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» Santa Cruz, Bolivia

In the 1960s, San Julian, Bolivia, was nearly inaccessible, located deep in the thick Amazon forest. The few roads that existed were only passable during the dry season. The relatively flat lowlands make the region suited to farming. The land can be easily, and relatively cheaply, cleared with heavy machinery. The area also receives abundant rainfall and can support two growing seasons.

With financial help from international organizations, Bolivia started a program to settle the area, to drive development and improve the economy. This development, however, has resulted in the deforestation of the rain forest. The San Julian settlements are conspicuous in the upper left of these Landsat images as one unique type of deforestation pattern.

Other deforestation patterns emerge in the rest of the time series of images in the Bolivian department called Santa Cruz. Between 1975 and 2013, the region has transformed from dense forest into a grid-patterned expanse of agricultural lands. Many of the fields are soybeans cultivated for export. Prices have been good for soybeans, and they are relatively easy to grow.

Map of the featured area.

Every year in Bolivia, a swath of forest two-thirds the size of Delaware is cleared of trees. Most of this deforestation has taken place in lowlands along and east of the Rio Grande River.

Compared to most Amazon soils, the alluvial soils in these lowlands are very fertile. The flat landscape is relatively easy to clear. And rain forests have an abundance of one obvious thing important to farming—rain. Besides that, the area is close to a large market and distribution center, the city of Santa Cruz, which lies just outside of these images, about 7 kilometers off to the southwest. One more benefit to the land owners: when farmland becomes too eroded or compacted for crops, farmers change to cattle production.

Until the 1970s, sugarcane was the major crop near Santa Cruz. By the 1980s, the price for soybeans increased. Today, sugarcane is still an important crop, but industrial soybean production has become the most common crop.

Different deforestation geometries reveal different types of agricultural management. Most noticeable might be the groups of long rectangles, which are large-scale agricultural operations. These areas require large capital investments, use heavy machinery to prepare the land, and involve intensive production of annual cash crops, mainly soybean, sugarcane, and rice. Dark strips within these fields are windbreaks, needed because the soils in the area are fine and prone to wind erosion.

Small-scale agriculture is indicated by smaller irregular plots. Small-scale farmers here produce mainly rice, maize, and perennial crops, such as bananas. The forest is cleared perpendicular to a road in long rectangles, forming a “piano key” pattern.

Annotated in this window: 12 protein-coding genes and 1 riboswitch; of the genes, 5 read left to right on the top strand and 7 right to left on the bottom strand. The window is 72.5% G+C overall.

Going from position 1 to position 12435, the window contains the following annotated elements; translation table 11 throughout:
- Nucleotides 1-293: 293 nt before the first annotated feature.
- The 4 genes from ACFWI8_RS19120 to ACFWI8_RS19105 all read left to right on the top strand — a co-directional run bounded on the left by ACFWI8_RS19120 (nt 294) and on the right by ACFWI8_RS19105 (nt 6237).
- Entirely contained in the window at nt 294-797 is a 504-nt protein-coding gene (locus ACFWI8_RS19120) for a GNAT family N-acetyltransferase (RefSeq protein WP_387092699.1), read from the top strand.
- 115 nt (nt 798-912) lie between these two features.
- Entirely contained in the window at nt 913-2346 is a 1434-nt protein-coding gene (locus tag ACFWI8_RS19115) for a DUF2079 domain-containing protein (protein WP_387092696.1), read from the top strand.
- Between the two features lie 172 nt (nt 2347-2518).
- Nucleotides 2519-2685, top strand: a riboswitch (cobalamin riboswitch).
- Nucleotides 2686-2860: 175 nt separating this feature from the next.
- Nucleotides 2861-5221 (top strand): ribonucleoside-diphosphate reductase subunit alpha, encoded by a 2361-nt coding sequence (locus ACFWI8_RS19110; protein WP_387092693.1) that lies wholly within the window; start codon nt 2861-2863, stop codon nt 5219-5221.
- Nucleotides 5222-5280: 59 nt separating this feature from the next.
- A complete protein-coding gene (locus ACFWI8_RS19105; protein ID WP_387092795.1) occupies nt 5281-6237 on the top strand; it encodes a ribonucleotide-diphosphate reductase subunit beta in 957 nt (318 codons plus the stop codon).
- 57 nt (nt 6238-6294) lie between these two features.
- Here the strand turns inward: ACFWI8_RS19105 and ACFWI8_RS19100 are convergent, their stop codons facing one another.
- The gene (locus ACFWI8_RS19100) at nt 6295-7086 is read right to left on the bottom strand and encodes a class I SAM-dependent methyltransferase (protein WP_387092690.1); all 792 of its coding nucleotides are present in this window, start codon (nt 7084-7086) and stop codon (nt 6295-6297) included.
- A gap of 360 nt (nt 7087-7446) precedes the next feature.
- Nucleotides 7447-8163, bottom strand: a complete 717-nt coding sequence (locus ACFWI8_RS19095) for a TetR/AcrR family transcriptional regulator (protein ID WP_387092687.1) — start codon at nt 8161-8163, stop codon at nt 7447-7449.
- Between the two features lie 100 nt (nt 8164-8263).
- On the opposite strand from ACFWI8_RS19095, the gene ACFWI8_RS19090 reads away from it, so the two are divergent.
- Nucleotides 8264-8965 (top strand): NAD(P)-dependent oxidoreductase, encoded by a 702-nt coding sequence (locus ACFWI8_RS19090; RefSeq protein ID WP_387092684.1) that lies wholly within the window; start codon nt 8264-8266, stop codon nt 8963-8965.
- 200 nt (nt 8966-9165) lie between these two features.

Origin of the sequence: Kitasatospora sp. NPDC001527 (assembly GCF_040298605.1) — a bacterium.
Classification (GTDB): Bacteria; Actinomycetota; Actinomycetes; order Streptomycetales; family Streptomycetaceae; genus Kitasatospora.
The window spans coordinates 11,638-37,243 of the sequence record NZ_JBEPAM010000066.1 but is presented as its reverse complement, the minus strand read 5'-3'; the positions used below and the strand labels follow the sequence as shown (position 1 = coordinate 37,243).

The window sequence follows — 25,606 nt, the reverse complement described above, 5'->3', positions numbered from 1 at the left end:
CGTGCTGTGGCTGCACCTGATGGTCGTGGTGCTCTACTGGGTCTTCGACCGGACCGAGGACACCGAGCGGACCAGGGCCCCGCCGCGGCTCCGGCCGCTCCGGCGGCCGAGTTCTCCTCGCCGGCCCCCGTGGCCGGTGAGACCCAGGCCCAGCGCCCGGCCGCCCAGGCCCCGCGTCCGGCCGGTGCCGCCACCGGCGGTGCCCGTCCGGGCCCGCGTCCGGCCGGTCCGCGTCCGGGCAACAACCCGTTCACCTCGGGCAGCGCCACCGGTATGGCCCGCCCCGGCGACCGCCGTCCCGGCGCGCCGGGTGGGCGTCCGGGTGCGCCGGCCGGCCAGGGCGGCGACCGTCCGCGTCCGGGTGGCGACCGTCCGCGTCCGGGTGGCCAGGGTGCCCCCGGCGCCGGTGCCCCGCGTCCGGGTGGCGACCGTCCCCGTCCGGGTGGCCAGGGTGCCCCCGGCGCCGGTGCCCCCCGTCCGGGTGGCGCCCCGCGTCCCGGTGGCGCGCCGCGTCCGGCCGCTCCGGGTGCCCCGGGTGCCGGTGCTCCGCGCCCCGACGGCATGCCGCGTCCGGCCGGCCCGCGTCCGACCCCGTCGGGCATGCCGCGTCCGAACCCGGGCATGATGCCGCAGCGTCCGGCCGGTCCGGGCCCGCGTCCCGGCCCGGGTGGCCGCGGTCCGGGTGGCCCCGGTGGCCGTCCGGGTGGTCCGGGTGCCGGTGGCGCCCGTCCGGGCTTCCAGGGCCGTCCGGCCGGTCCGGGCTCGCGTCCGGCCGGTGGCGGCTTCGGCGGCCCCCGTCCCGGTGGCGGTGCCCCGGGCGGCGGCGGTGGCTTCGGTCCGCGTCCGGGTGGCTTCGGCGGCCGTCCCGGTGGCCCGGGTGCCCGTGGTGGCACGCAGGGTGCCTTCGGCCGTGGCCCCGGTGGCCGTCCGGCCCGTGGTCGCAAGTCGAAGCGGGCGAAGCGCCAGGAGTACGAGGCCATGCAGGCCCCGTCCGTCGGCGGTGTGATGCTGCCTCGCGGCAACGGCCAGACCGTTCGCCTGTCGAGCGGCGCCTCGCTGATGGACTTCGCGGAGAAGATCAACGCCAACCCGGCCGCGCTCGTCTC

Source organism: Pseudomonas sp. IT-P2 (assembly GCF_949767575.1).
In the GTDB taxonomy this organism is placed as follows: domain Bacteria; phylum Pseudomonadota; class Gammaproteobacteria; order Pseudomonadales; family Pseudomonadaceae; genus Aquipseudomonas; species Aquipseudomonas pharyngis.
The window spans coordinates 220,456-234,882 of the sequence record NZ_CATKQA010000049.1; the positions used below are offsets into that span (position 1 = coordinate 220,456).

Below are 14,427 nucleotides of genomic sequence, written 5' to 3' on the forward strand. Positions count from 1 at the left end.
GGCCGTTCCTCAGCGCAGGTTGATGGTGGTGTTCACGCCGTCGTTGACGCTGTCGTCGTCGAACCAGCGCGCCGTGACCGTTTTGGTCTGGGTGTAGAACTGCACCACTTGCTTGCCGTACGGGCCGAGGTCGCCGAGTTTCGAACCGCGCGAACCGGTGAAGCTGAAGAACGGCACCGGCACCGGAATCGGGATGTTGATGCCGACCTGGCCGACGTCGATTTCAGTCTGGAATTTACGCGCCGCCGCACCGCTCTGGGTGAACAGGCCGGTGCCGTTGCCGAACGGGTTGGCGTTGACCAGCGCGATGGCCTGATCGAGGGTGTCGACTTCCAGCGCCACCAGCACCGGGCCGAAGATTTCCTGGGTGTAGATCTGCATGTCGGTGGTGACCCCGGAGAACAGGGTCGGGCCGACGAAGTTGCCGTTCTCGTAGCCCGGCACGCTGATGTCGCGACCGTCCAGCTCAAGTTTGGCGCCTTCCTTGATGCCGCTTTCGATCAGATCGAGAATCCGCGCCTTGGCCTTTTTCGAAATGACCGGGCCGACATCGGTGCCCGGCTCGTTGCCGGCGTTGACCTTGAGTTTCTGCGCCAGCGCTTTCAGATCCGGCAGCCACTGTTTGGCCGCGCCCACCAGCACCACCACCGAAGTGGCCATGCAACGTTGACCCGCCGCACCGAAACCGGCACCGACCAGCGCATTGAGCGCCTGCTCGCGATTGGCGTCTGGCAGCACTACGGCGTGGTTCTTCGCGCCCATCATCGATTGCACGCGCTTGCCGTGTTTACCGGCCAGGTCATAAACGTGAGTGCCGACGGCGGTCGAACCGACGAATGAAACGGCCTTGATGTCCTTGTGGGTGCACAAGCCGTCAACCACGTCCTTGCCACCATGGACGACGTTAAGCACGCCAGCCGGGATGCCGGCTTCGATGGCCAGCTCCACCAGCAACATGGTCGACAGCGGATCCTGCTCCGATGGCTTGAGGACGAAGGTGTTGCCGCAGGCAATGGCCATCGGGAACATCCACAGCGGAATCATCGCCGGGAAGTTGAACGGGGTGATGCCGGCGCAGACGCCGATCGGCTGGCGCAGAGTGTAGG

The radial-shaped patterns are planned settlements called nucleos. The individual farms radiate outward from a central hub, which is communal land. Most of these settlements are located in the large area of colonization visible in the northwest part of the main images, the San Julian area. There are a few others; see if you can find them in the 2011 image.

Taking a closer look at the San Julian settlements reveals the pattern of deforestation more clearly.

Most of the settlers were from Bolivia’s western highlands, and the rest were poor farmers from the Santa Cruz department. A prolonged drought in the 1980s followed by an economic crisis led to further migration to the San Julian settlements. Settlement was much slower than expected. So even though the satellite images show rapid expansion, growth was planned to be even more rapid.

The farmland is organized in a distinct pattern of nucleos. A nucleo is a square block of land, about 2,000 hectares in size. Two to four hectares in the center are designated as communal land, where a deep well for water is located. Some centers have school buildings, soccer fields, marketing centers, medical treatment posts, or cooperative stores. Planners recognized the importance of soccer by making the cancha, or soccer field, a part of the nucleo center layout in each settlement.

The individual farm plots radiate outward from the central communal area and each covers just under 50 hectares. The major crops are maize, sunflowers, and soybeans. The nucleo pattern provides an area of concentrated social and economic interaction.

In the 1975 image, the initial clearing for the San Julian settlements is visible along the highway—the pink line heading north-south. Later images show a well-defined 3x3 box pattern with roads connecting them. The United States Agency for International Development (USAID) helped fund new roads along with wells and community center clearing.

In the middle of the two groupings of nucleos is a clearing of a different pattern. This is the Zapito private farm, which is not part of the San Julian colonies.